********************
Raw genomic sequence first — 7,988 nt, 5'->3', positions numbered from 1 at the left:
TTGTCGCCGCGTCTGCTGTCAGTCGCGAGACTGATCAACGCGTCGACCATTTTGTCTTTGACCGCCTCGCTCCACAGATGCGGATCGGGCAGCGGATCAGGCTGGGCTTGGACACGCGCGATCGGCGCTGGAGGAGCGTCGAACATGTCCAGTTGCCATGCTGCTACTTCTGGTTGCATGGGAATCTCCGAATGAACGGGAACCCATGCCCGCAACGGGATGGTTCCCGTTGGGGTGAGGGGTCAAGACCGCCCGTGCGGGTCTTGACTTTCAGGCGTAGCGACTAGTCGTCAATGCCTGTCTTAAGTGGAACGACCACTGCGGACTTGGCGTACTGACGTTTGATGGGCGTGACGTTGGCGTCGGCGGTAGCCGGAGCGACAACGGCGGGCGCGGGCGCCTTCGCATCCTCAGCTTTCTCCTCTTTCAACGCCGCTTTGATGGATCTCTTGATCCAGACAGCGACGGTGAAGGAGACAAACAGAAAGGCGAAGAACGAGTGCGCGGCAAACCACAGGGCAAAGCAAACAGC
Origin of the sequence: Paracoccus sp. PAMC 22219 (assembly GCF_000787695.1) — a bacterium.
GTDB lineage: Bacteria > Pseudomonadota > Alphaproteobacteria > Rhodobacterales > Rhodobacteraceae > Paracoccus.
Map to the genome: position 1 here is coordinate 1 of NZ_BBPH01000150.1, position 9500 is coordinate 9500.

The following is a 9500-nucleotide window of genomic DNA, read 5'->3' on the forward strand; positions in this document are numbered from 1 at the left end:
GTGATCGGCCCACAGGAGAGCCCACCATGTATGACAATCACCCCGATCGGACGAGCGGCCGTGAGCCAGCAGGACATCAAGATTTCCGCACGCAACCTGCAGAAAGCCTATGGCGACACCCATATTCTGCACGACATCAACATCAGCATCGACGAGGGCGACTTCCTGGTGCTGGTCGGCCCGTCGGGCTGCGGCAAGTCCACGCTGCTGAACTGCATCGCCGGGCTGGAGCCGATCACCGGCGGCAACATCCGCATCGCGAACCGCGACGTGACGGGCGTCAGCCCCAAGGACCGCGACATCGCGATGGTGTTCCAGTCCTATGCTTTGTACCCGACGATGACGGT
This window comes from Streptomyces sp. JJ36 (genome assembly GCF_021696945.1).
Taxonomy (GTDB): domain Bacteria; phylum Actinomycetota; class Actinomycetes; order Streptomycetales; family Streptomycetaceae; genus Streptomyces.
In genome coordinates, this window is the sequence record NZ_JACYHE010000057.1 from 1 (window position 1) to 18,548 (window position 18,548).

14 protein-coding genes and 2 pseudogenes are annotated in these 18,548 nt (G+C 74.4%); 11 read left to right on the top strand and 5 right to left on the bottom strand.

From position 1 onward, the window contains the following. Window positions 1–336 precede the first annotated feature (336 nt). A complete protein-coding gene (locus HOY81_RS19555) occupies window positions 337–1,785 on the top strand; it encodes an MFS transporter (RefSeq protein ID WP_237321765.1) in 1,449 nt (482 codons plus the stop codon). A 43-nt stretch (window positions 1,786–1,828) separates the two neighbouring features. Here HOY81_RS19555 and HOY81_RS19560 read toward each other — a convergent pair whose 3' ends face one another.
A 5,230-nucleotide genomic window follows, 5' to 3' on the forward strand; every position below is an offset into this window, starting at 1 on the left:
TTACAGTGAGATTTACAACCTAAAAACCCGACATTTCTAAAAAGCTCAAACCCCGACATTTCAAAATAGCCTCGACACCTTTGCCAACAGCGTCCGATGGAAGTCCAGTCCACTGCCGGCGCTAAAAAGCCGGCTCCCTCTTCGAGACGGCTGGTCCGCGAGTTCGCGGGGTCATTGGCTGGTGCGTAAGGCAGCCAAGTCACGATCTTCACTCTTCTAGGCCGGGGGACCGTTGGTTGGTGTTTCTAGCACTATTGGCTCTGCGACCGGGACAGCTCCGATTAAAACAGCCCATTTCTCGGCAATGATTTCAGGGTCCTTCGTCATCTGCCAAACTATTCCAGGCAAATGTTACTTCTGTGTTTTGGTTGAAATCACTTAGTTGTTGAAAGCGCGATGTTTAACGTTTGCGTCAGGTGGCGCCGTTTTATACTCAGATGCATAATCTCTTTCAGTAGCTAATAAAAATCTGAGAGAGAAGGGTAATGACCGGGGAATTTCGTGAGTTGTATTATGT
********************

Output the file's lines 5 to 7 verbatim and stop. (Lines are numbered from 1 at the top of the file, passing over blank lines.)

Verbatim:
Map to the genome: position 1 here is coordinate 1 of NZ_BBPH01000150.1, position 9500 is coordinate 9500.

The following is a 9500-nucleotide window of genomic DNA, read 5'->3' on the forward strand; positions in this document are numbered from 1 at the left end:
GTGATCGGCCCACAGGAGAGCCCACCATGTATGACAATCACCCCGATCGGACGAGCGGCCGTGAGCCAGCAGGACATCAAGATTTCCGCACGCAACCTGCAGAAAGCCTATGGCGACACCCATATTCTGCACGACATCAACATCAGCATCGACGAGGGCGACTTCCTGGTGCTGGTCGGCCCGTCGGGCTGCGGCAAGTCCACGCTGCTGAACTGCATCGCCGGGCTGGAGCCGATCACCGGCGGCAACATCCGCATCGCGAACCGCGACGTGACGGGCGTCAGCCCCAAGGACCGCGACATCGCGATGGTGTTCCAGTCCTATGCTTTGTACCCGACGATGACGGT